Implement services where people live, it’s common sense when planning the transport network that often is wrong from the outset. The citizens want to be comfortable, in order to do this the travel experience must be smooth. In order to accomplish this, operators need to evaluate passenger travel patterns, either by ticketing, boarding monitoring or other means like Bluetooth beacons.

Use case and best practices!
HART in Honolulu, used Remix to restructure their bus system to align it with a 20-mile railway line from Waikiki beach to Kapolei. Plan bus and rail networks together, use the data that is available to you and communicate with your team with visuals that show your data that gives a better perception of the data available.

12:06 - Connectivity with Red Funnel

The successful deployment by Red Funnel of a multi-modal traveller information experience. The company has integrated the bus, train and ferry service to provide a combined offering to their passengers to make travelling as seamless as possible.

They looked at the data available to them, journey planning, passenger numbers, customer service statistics and how the staff communicated with its team.

The company implemented a traveller information management system, this integrated weather sources, social media, bus and rail real-time information. The outcome was to be able to give passengers information on their journey, weather, disruptions, rail and bus journeys, text messages and much more.

12:45 - Lunch

We’ll be taking a short break from blogging until 13:55 for lunch 🥪

13:55 - Asset Management & Maintenance

This talk is focusing on how and why effective asset management and maintenance will improve ROI for bus operators and will include why it is important to have the correct strategy/programme in place when it comes to inspection, maintenance, renewal, improvement, and disposal of assets in order to maximise customer satisfaction, maintain high levels of safety, manage risks, minimise whole life costs and enable delivery of our outcomes and priorities.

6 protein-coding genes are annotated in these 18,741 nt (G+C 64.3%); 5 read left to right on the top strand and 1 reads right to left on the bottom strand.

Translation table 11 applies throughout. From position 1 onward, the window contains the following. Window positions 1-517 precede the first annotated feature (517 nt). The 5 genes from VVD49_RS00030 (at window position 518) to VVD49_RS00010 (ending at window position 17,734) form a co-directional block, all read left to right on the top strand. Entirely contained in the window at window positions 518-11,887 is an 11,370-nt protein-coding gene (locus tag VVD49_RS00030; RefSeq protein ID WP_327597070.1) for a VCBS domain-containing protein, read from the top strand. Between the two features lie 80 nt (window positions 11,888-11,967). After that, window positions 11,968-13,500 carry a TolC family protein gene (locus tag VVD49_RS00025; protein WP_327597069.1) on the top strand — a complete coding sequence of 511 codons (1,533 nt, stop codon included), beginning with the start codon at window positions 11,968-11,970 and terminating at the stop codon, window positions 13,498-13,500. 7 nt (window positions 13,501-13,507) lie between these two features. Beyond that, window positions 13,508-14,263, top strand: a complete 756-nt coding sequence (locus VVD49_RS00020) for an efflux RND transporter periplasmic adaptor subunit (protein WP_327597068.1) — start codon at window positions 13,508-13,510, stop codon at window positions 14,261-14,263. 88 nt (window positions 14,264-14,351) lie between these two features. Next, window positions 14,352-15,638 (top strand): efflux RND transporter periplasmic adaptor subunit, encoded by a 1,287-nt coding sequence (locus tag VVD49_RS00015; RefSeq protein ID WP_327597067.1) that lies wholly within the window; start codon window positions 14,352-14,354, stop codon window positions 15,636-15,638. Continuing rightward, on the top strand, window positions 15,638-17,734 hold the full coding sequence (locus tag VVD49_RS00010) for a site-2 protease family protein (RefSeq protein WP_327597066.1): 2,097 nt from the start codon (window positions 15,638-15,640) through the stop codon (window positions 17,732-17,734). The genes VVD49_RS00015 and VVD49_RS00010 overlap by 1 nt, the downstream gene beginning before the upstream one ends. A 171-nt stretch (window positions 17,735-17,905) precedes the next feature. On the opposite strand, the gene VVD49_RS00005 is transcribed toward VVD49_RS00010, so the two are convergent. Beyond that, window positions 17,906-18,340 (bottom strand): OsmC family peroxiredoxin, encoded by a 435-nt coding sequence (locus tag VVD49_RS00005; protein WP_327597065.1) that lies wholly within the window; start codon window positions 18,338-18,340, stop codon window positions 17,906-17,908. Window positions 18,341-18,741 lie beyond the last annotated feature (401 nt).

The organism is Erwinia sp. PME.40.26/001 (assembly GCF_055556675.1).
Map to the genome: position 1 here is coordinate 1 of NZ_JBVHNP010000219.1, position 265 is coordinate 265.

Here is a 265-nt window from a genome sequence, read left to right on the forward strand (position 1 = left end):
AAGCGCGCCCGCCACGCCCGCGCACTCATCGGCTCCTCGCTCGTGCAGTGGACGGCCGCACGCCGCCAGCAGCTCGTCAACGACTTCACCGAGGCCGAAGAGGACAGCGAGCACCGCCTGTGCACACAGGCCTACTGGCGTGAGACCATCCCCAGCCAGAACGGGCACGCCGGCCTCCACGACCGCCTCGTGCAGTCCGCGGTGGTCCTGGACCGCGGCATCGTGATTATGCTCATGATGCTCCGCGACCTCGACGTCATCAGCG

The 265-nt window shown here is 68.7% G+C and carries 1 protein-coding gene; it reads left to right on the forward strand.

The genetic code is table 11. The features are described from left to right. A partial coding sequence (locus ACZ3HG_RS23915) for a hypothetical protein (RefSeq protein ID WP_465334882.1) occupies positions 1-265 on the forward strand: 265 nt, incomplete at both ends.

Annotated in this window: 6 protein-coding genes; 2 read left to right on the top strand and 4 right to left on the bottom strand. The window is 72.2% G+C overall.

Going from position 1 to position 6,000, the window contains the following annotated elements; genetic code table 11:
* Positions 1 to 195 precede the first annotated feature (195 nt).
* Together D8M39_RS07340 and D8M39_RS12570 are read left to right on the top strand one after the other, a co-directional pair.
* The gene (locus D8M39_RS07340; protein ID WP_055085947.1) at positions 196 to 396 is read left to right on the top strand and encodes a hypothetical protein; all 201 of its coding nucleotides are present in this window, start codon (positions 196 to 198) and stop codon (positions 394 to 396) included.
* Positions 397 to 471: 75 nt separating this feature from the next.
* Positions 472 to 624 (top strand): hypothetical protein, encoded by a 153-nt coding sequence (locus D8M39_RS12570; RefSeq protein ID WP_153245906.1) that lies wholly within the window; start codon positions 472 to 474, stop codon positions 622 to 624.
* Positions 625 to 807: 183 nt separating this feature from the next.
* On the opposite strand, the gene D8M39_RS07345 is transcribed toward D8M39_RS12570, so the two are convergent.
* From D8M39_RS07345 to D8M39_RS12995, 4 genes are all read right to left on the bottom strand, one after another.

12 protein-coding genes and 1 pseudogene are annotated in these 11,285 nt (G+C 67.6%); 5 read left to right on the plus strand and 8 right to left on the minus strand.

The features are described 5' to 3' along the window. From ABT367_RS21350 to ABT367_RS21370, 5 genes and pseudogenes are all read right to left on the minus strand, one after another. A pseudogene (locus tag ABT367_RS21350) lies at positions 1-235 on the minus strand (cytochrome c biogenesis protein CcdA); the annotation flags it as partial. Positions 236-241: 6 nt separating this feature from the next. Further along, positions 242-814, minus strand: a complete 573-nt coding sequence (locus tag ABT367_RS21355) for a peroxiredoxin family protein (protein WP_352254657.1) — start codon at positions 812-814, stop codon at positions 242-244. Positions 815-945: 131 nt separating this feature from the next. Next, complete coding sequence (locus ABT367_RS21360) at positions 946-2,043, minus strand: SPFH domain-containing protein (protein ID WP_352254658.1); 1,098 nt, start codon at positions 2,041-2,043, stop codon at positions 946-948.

14:40 - Smart Ticketing with First Bus

Giles Fearnley, Managing Director, First Bus is talking about how the company has reported a 75% improvement in boarding times when passengers use mTickets as opposed to cash. They give their experience of mTicketing and why they want to transition their bus service to one that encourages mobile payments in order to enhance efficiencies.

The company now offers cheaper fares through its Mobile Ticketing App than it does if you were to walk up and buy a paper ticket. The company currently has a ticketing app and a travel planning app, they hope to merge these in September. First Bus does not yet see contactless payments take over from mobile payments, but it is good to have a choice of both to give the passengers more options to pay.

Giles is now talking about the trial that the company did last year when passengers boarded using different payment methods. Using mobile ticketing is on average 9 seconds faster than using cash, contactless or smart cards.

14:55 - Smart Ticketing with Rambus

Rambus is explaining their next development in moving into Host Card Emulation (HCE). The next generation of bus travellers is accustomed to using their phones to do most things, but why shouldn’t it include bus tickets too?

The benefits of HCE include no need to apply for a smart card, just download the app and register your details and immediately have a bus ticket after a few menu options. One of the better plus points is that once you have purchased the ticket, it is there on the phone, ready to use – unlike some smart card solutions.

15:08 - Smart Ticketing with Vix

Digital natives are not used to waiting for services. Many of the traditional ticketing techniques are outdated, clunky and not very helpful to the passenger at all. Why hasn’t the bus industry adopted bots on various platforms like Facebook Messenger and other similar platforms to get tickets to customers? An interesting question being raised by Vix Technology.